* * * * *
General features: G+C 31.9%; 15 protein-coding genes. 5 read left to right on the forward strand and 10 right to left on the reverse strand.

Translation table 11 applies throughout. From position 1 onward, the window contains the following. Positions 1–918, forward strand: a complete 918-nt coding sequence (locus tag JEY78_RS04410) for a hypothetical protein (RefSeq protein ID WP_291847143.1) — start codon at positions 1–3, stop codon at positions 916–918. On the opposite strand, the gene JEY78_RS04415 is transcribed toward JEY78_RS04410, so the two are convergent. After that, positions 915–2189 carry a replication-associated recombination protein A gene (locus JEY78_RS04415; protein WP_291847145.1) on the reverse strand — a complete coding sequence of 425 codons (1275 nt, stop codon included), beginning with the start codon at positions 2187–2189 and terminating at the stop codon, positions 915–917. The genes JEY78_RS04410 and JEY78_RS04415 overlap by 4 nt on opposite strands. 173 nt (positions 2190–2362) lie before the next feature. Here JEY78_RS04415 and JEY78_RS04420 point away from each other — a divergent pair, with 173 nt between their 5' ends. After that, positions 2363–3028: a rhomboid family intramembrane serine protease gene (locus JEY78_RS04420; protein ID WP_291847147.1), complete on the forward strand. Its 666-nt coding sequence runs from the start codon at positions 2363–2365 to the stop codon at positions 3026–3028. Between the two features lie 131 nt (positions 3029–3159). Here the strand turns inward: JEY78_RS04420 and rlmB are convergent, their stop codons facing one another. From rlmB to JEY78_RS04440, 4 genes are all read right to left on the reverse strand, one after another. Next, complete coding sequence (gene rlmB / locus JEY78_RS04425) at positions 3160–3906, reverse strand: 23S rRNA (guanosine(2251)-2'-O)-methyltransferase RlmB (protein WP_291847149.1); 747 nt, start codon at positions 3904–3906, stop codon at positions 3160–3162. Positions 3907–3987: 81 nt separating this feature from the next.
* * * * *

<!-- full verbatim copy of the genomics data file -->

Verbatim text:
General features: G+C 31.9%; 15 protein-coding genes. 5 read left to right on the forward strand and 10 right to left on the reverse strand.

Translation table 11 applies throughout. From position 1 onward, the window contains the following. Positions 1–918, forward strand: a complete 918-nt coding sequence (locus tag JEY78_RS04410) for a hypothetical protein (RefSeq protein ID WP_291847143.1) — start codon at positions 1–3, stop codon at positions 916–918. On the opposite strand, the gene JEY78_RS04415 is transcribed toward JEY78_RS04410, so the two are convergent. After that, positions 915–2189 carry a replication-associated recombination protein A gene (locus JEY78_RS04415; protein WP_291847145.1) on the reverse strand — a complete coding sequence of 425 codons (1275 nt, stop codon included), beginning with the start codon at positions 2187–2189 and terminating at the stop codon, positions 915–917. The genes JEY78_RS04410 and JEY78_RS04415 overlap by 4 nt on opposite strands. 173 nt (positions 2190–2362) lie before the next feature. Here JEY78_RS04415 and JEY78_RS04420 point away from each other — a divergent pair, with 173 nt between their 5' ends. After that, positions 2363–3028: a rhomboid family intramembrane serine protease gene (locus JEY78_RS04420; protein ID WP_291847147.1), complete on the forward strand. Its 666-nt coding sequence runs from the start codon at positions 2363–2365 to the stop codon at positions 3026–3028. Between the two features lie 131 nt (positions 3029–3159). Here the strand turns inward: JEY78_RS04420 and rlmB are convergent, their stop codons facing one another. From rlmB to JEY78_RS04440, 4 genes are all read right to left on the reverse strand, one after another. Next, complete coding sequence (gene rlmB / locus JEY78_RS04425) at positions 3160–3906, reverse strand: 23S rRNA (guanosine(2251)-2'-O)-methyltransferase RlmB (protein WP_291847149.1); 747 nt, start codon at positions 3904–3906, stop codon at positions 3160–3162. Positions 3907–3987: 81 nt separating this feature from the next.